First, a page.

Establish buffer zones around abortion clinics to protect women from protesters, say MPs

The MPs say more needs to be done to stop harassment

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Buffer zones should be established around abortion clinics to prevent the harassment of women attending them for treatment, a group of MPs have said.

Nine MPs have already signed an early day motion introduced yesterday calling for the Government to legislate to prevent religious groups from picketing the healthcare centres.

“The right to peaceful protest should not interfere with the fundamental right for women to make individual reproductive choices,” the motion reads.

“Campaigns against women exercising their sexual health rights can continue without occupying the space immediately outside clinics.”

Anti-abortion activism by religious groups has hit the headlines in the UK in recent years. In December last year a video of a pregnant woman confronting protesters in South London went viral and provoked calls for stronger protections.

The British Pregenancy Advisory Service has long called for safe zones to be established. Similar legislation already exists abroad.

The motion was proposed by Green MP Caroline Lucas and backed by MPs from the Labour party and Scottish National Party.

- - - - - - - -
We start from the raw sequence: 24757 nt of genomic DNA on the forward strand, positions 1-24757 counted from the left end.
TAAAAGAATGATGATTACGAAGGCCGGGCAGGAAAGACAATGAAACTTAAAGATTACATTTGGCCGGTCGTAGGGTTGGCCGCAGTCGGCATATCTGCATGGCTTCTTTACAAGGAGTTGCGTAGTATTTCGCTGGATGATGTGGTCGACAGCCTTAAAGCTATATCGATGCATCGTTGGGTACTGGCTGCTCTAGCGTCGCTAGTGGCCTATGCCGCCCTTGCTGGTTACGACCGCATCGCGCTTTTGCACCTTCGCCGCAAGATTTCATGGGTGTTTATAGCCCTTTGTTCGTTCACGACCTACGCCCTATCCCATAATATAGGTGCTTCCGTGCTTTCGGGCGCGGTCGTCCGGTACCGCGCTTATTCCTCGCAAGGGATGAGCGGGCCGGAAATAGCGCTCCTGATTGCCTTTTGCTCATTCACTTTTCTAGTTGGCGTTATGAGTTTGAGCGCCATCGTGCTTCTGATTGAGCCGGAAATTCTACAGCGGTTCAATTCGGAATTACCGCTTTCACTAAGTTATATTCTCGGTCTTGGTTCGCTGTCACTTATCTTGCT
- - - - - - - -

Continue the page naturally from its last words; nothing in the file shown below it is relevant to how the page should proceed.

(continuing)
“This isn’t about shutting down debate. It’s about the balance of rights. The right to peaceful protest and free speech can be upheld without infringing upon a woman’s fundamental right to make her own sexual health choices,” the Brighton Paviliion MP said

“The Government has a duty to ensure these legal healthcare services can continue to operate and be accessed safely - and I strongly urge it to legislate to that effect. These must be intimidation-free zones.”


Home Office Minister Mike Penning said the police had adequate powers to prevent the harassment of women already.

“The Home Office is aware of a number of recent protests outside some abortion clinics which we take extremely seriously.

“This country has a proud history of allowing free  but the right to peaceful protest does not extend to harassment or threatening behaviour. The law currently provides protection against such acts,” he said.

“The policing of protests and the use of powers are an operational matter for the police.”

Anti-abortion protesters tend to believe that the medical procedure should not be allowed for religious reasons.